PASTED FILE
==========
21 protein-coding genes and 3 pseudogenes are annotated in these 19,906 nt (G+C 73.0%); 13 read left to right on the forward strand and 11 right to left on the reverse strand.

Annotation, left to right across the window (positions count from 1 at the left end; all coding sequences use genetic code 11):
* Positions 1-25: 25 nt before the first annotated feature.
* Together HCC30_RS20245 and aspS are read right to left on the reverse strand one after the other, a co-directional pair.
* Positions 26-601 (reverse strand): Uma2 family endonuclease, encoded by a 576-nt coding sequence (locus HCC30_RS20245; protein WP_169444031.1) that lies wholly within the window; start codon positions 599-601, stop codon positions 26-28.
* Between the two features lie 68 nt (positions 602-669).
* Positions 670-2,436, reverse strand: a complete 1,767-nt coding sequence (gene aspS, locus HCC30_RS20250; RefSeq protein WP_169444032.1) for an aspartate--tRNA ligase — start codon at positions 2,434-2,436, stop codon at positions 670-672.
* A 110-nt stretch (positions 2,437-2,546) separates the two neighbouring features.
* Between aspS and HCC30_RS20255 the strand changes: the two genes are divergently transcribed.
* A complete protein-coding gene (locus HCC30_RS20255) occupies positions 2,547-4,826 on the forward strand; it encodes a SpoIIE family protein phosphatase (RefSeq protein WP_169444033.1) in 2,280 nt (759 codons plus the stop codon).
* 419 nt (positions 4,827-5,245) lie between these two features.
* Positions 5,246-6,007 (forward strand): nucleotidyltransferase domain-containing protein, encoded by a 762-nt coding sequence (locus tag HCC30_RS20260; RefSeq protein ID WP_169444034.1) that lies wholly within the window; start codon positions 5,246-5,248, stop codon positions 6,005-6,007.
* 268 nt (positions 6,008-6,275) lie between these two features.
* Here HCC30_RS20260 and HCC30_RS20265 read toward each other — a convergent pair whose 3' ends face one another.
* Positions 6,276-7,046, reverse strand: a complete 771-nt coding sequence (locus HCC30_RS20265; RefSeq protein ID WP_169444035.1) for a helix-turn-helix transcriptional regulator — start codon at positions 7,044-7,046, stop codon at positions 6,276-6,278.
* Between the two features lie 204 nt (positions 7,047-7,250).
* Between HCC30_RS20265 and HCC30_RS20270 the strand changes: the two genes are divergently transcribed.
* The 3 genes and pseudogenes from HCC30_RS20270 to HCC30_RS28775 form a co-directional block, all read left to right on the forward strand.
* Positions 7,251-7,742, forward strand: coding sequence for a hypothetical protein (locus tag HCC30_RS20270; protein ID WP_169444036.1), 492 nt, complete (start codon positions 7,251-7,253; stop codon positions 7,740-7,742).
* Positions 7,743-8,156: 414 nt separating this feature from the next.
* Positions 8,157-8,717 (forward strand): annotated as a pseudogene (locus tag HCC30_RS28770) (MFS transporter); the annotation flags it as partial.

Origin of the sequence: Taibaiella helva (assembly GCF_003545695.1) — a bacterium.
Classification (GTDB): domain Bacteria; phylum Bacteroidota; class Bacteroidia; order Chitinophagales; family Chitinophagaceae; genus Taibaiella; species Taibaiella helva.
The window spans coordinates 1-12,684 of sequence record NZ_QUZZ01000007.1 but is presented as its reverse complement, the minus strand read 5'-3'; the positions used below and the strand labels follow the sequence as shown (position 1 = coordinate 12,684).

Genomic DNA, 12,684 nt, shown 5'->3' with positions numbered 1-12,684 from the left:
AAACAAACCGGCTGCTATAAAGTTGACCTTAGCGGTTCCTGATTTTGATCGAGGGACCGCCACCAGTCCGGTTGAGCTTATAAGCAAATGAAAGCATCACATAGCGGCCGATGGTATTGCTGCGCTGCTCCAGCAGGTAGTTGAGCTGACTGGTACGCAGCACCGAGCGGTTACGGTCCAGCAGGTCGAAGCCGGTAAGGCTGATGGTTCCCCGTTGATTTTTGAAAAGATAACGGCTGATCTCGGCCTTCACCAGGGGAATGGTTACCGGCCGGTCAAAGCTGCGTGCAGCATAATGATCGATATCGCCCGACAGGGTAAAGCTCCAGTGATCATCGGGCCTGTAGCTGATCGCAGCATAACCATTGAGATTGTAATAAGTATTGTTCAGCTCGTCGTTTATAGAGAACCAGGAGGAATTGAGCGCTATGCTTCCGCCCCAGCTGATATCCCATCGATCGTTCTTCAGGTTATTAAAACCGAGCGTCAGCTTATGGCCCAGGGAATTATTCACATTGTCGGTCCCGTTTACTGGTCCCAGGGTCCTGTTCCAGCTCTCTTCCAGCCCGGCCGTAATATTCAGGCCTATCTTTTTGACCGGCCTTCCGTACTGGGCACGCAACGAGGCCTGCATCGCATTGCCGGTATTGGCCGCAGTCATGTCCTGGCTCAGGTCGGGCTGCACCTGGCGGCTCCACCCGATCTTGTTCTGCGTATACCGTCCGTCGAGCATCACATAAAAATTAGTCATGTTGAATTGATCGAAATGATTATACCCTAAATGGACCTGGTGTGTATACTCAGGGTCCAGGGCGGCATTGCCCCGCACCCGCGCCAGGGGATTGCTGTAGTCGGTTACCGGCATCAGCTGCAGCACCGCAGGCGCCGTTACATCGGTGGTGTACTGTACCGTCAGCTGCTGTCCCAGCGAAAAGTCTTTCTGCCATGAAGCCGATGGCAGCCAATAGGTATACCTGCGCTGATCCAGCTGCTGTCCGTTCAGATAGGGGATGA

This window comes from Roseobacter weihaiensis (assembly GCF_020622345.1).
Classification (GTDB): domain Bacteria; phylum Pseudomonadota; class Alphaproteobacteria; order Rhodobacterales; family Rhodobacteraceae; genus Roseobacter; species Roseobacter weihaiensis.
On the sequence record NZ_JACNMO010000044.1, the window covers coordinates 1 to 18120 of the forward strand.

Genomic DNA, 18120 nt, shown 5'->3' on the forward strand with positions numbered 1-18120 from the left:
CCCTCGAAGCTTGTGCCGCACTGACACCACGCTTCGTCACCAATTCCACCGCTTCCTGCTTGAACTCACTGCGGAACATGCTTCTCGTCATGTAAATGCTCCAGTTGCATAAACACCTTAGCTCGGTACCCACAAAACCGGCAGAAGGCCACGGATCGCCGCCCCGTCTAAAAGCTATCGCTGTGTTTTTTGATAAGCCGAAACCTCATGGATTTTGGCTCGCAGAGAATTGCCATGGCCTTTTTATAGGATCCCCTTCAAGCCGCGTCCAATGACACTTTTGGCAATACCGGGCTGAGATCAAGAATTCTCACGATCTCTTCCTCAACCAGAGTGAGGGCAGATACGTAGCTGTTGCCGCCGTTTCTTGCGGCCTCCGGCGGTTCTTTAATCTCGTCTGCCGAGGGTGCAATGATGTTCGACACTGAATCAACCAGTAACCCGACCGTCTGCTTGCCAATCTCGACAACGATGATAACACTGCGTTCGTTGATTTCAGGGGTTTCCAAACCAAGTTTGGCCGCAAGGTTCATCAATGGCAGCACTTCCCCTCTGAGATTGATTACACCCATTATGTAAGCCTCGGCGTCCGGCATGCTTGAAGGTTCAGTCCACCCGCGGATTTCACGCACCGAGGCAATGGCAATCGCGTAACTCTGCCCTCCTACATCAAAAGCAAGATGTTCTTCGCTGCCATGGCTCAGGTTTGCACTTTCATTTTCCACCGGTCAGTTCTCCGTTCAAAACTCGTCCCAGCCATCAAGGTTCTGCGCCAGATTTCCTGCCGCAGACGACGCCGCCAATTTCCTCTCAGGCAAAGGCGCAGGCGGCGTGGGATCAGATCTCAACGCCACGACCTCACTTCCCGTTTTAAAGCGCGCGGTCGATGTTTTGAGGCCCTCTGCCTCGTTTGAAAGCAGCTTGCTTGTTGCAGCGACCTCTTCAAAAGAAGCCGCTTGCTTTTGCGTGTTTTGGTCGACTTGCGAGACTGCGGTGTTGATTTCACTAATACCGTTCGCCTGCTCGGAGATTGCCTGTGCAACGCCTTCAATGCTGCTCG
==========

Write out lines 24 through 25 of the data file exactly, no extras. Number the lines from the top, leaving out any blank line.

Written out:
The window spans coordinates 1-12,684 of sequence record NZ_QUZZ01000007.1 but is presented as its reverse complement, the minus strand read 5'-3'; the positions used below and the strand labels follow the sequence as shown (position 1 = coordinate 12,684).

Genomic DNA, 12,684 nt, shown 5'->3' with positions numbered 1-12,684 from the left: